Costumes That Will Cost You Your Job

Bizarre, Funny, Money, NakedLaw

Office Halloween celebrations can be a nice way to bring employees (and sometimes even employees’ families) together at work. Pumpkin carving contests and costume parties can give everyone a nice little breather before the holiday madness hits, and there’s nothing wrong with a little fall celebration. When Halloween costumes come into play, however, tensions can arise when someone is offended. Employers can avoid liability by setting dress standards for costumes, and employees must use common sense when choosing appropriate costumes to wear in the workplace.

Does This Costume Make Me Look Too Sexy?

As long as you are not committing a sexual act, you’re most likely legally okay going as a “naughty nurse” or “sex robot” costume to a private party where children are not present. Your workplace’s HR department, however, will probably not appreciate such a costume. One complaint from fellow employees could get you disciplined or fired. Keep the questionable fun at home. If your costume crosses the line of decency and good, clean fun, don’t wear it to work! Halloween is a fun time to pretend, but actions that are meant to be funny still make an impression.

Setting Costume Guidelines

As an employer, you can be held liable for offending an employee by allowing potentially-offensive costumes at work. The very celebration of Halloween is considered offensive in some cultures, so specifically set guidelines asking employees to avoid costumes that create a hostile environment or potential for a sexual harassment suit. Ask employees to leave fake weapons at home and keep costumes G-rated. Also specifically prohibit costumes that are demeaning to certain political parties, religions, nationalities, or people with illnesses.  Disney Princess? Probably fine, with less cleavage — if you’re a woman. A cowboy (sans spurs), or lumberjack (sans ax), are among some non-offensive Halloween costumes you could get away with at work.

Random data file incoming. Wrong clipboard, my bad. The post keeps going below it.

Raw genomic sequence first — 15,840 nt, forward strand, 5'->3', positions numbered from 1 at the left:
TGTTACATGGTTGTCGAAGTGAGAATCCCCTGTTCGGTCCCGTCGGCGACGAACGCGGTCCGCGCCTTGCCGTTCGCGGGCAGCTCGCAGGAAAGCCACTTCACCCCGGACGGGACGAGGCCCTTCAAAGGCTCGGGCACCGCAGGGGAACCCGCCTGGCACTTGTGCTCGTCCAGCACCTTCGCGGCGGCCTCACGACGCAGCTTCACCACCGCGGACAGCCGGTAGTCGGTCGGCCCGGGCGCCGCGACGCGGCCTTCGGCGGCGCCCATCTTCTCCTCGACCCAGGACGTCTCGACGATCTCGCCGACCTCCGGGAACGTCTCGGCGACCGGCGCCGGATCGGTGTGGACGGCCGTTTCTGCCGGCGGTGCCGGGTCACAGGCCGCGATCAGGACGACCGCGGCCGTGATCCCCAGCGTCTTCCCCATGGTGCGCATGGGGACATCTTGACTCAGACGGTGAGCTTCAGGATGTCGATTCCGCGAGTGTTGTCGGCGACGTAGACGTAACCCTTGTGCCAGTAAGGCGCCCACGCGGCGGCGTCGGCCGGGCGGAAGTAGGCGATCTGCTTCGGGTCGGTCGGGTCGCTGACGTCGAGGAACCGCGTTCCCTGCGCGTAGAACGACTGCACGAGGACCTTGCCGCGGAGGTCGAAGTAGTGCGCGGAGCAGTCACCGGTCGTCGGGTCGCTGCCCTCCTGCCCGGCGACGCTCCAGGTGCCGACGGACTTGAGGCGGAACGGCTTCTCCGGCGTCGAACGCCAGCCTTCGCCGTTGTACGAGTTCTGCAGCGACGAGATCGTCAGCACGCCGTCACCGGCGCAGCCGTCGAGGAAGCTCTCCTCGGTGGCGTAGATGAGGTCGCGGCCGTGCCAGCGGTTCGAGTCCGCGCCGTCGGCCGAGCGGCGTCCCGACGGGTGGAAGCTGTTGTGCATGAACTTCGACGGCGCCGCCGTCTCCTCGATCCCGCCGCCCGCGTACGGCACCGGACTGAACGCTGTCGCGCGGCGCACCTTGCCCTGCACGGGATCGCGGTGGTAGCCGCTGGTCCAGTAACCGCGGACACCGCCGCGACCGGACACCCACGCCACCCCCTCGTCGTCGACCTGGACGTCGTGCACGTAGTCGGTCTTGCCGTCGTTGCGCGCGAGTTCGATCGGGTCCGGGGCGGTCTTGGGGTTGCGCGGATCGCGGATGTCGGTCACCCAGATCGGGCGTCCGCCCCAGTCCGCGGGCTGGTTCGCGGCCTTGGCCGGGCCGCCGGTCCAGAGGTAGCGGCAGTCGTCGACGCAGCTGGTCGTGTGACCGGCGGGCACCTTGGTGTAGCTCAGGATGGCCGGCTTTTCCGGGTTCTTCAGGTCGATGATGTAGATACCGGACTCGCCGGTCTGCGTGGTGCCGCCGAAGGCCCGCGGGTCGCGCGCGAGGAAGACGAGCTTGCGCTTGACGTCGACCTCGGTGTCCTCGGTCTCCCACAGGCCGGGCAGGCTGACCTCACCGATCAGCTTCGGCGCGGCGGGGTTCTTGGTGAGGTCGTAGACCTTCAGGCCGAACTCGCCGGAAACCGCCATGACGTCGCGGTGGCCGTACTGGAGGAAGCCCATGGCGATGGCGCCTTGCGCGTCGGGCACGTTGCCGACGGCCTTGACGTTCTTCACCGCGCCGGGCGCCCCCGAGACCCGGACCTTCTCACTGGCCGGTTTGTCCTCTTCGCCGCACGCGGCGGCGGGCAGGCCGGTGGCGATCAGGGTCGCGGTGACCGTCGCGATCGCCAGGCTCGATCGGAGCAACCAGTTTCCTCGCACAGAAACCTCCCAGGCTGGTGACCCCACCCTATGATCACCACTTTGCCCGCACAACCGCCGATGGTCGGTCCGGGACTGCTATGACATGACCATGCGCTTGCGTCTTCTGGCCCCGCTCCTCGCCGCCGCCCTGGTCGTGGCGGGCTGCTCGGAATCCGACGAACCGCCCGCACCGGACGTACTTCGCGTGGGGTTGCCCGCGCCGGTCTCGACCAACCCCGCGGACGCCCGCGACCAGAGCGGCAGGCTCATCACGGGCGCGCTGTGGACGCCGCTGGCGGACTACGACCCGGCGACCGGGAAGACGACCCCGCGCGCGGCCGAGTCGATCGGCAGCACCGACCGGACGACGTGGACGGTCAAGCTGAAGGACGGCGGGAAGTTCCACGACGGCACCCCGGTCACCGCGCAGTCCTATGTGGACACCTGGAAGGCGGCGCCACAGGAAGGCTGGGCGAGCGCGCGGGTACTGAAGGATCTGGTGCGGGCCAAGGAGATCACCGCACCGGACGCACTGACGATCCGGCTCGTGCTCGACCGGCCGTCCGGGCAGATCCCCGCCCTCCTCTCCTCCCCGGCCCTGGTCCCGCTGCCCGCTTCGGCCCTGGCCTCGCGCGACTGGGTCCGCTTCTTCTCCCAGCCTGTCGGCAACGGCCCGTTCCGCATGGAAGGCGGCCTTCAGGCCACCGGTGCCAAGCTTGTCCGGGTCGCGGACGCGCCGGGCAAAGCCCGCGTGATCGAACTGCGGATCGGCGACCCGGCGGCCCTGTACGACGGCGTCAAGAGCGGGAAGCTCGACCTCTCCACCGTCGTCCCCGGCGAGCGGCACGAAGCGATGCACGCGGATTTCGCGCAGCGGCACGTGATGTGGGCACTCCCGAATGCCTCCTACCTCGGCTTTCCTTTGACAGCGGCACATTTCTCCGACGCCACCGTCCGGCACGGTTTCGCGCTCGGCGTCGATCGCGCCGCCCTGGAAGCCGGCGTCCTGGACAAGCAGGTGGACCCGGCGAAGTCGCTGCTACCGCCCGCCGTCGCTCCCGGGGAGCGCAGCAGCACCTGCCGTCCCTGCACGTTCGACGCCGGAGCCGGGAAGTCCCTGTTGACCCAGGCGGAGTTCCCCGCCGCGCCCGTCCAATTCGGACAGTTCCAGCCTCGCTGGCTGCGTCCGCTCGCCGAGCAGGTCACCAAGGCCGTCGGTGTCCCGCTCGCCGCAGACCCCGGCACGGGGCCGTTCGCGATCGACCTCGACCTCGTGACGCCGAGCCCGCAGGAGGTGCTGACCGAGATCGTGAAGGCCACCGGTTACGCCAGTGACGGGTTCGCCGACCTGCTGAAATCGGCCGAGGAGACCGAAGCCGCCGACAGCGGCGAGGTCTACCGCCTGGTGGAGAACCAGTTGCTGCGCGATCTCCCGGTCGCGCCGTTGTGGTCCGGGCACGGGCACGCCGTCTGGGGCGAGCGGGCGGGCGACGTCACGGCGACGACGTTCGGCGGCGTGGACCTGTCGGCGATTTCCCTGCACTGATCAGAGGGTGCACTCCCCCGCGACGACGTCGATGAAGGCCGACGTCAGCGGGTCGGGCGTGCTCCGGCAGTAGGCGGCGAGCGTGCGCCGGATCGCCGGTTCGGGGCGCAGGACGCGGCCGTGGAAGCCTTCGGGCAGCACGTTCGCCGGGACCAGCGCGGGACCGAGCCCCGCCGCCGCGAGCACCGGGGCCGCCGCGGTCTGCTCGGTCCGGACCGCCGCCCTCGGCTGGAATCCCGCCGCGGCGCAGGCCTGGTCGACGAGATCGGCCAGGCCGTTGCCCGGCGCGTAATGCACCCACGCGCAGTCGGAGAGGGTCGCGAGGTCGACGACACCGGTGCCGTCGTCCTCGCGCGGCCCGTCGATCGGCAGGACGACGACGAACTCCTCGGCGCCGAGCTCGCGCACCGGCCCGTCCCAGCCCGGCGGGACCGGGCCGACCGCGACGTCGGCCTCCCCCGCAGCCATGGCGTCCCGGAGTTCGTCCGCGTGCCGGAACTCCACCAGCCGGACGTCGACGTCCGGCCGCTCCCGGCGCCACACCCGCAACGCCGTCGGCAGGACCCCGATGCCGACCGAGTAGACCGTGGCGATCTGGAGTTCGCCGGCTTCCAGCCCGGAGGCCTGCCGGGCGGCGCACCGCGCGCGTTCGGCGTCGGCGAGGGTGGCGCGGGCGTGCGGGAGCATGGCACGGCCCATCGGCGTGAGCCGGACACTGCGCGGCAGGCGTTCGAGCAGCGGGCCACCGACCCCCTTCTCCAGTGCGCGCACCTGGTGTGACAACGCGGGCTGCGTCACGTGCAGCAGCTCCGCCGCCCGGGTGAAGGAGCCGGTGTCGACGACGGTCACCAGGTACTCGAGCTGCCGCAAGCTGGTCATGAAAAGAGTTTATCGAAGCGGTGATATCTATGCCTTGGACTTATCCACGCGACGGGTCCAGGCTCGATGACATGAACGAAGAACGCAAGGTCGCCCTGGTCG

Costume Safety

Apart from avoiding blinding masks and distracting wigs, costumes should not be overly bulky or include sharp/jutting objects or tripping hazards like high heels or capes. You can also avoid getting punched in the face by not dressing up as your boss or a coworker–avoid doing that. Bring a change of clothes in case you are asked to change, and don’t throw a fit if you are asked to do so.

Use common sense when picking your costumes, thinking about what might make certain people at work feel uncomfortable. Be safe, be respectful, and have fun!